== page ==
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The Best Used Cars Under $10,000 We’d Buy Right Now

Whether it’s your main mode of transport or a second — or third — ride, a $10,000 used car hits the right budget so long as it’s cool enough.

Bay City Motors

Nostalgia is one hell of a drug. It’s a great motivator too, especially when you’re looking to fork over $10,000 for a used car. That amount of money will (probably) land you a desirable vehicle that’s around 20 years old — prime glory day fodder. We took on the arduous task of window shopping for our favorites at the moment, and if we had to choose, we’d say these are the best used cars for the $10,000.

[Note: Prices indicated reflect cost at time of publish, though we’ll strive to keep them up to date. Happy hunting.]

1995 Alfa Romeo 164 Q 4DR

Those rear seats! That dashboard! Sure it looks like a brick on wheels, but it’s an Italian brick on wheels. And a relatively quick one at that. When new, this puppy had 230hp. It’s probably beat to hell, and it would probably fall apart after about 10 miles, but that’s all part of being an Alfa owner. — AJ Powell, Assistant Editor

Mileage: 152415 miles
Original MSRP: $38,940


1981 Mercedes-Benz 240D

I’ve been a BMW guy as long as I can remember and growing up, I always thought of Mercedes as the “bad guy” cars. If you think about it, a lot of movies and TV shows actually position them that way. But I’ve been way into older Mercs lately. I love this color, that it’s a manual and the matching hubcaps. The mileage is an issue, but these older ones are built like tanks! — Kyle Snarr, Head of Marketing

Mileage: 347,305 miles
Original MSRP: $20,558


2003 Toyota MR2 Spyder

Every once in a while, I drive past the same Chicago diner (the Golden Nugget off Ravenswood) and every time I see the same, clean, MR2 Spyder. And every time I think “damn, I’d really like one of those.” The second generation MR2 Turbo is the one most enthusiasts pine for right now, but as the nostalgia cycle spins closer to the early aughts, it won’t be long before more people begin to appreciate the MR2 Spyder for what it is.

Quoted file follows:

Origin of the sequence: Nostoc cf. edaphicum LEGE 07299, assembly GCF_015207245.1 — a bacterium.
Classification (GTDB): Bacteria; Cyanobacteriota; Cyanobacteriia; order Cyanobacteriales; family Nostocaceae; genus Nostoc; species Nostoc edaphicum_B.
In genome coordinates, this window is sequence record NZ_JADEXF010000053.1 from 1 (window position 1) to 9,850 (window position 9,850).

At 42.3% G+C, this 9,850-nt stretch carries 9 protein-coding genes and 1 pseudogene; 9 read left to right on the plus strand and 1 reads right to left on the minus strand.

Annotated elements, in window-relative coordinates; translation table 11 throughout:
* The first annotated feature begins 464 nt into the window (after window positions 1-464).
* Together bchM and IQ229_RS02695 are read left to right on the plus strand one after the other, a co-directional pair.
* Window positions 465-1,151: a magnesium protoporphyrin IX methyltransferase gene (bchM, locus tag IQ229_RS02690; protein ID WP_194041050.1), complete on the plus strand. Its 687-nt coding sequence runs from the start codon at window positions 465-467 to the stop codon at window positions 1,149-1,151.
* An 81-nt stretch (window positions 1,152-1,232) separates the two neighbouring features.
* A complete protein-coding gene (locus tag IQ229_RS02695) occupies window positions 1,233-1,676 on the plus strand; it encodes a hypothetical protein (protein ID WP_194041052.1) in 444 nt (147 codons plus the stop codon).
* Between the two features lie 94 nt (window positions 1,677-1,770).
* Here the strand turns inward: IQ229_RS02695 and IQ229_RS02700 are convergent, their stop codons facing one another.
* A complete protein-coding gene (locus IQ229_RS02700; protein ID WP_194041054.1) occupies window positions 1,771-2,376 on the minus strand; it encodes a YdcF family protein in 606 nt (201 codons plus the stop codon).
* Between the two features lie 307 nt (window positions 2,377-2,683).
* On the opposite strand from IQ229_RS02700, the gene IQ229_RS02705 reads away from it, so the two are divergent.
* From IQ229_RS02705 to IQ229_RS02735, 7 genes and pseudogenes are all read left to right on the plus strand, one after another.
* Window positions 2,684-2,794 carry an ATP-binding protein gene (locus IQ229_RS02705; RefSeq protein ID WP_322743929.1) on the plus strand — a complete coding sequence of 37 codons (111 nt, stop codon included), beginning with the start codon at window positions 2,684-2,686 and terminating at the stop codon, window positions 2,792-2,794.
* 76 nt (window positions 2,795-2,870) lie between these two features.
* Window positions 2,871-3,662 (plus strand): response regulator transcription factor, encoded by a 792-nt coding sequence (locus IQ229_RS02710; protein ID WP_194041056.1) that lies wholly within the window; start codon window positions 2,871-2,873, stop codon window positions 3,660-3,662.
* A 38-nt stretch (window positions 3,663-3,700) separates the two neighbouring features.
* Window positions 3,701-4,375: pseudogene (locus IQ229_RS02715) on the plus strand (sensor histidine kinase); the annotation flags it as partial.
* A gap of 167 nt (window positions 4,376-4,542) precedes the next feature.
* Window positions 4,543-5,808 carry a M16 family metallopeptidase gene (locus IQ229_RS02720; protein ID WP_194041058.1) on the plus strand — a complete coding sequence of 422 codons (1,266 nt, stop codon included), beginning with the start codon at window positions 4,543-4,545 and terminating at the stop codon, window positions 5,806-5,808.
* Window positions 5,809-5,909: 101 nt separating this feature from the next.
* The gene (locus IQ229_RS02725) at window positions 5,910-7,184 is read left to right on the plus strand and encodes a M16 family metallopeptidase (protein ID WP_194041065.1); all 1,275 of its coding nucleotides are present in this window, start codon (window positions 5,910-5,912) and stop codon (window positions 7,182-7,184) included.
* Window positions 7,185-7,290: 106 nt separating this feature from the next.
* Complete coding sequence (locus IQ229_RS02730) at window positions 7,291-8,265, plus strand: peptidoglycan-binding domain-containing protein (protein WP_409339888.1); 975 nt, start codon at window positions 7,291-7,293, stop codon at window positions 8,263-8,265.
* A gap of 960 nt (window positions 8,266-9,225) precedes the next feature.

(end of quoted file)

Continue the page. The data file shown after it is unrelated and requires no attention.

In many ways, the third-generation MR2 represents an end of the golden era for Toyota performance cars, and there will likely never be a small, affordable mid-engined enthusiast car ever sold in the United States ever again. And, by all accounts, the Sypder is easier to live with from a reliability standpoint (it was basically a mid-engine Corrola in the best possible way). They’re also still cheap. Very cheap. As in, can be found in good shape for about half-our-theoretical-budget cheap. This one? Well, it’s just shy of $10,000, but only because it has absurdly low miles and looks, literally, showroom fresh. They’re also still cheap. Very cheap. This one has just under 100,000 miles (hey it’s a Toyota, it’s just getting started) and comes in well under budget. — Andrew Connor, Staff Writer

Mileage: 99,530 miles
Original MSRP: $24,645


2009 Volvo C30 R-Design

I lived in Los Angeles for a brief time after college, and though my time there could best be described as “abject misery and destitution,” I always saw the Volvo C30 as a ray of hope. The little hatchback had just launched that year, and I thought it was stunning (because it was and still is). There’s that signature Volvo ‘premium funk’ aesthetic, of course, but it’s mated to a zippy little 227-horsepower turbo five-cylinder and room for just four close friends. The small hatch was based on the S40, and while its performance wasn’t incredible — 6.3 seconds to 60 and somewhat uninspired handling — it seemed to me the perfect aspirational car, one that I would absolutely buy the moment I “made it.” That… never happened, but my car crush lives on; specifically, the very two-tone color combo seen here: a champagne-y silver over metallic brown. — Nick Caruso, Associate Editor

Mileage: 74,504 miles
Original MSRP: $23,800


1993 Chevrolet Corvette

This car is my low-key grail. I’m not sure if it’s because I was born in 1993 or that it was my favorite hot wheels growing up. Enough power to let loose on the highway with an aesthetic that still turns heads 25 years later. An interesting snafu about this particular model – all leather seats have the 40th anniversary emblem embroidered due to an error on the drawings sent to the seat supplier. — Brenden Clarke, Social Media Coordinator

Mileage: 76,238 miles
Original MSRP: $41,195


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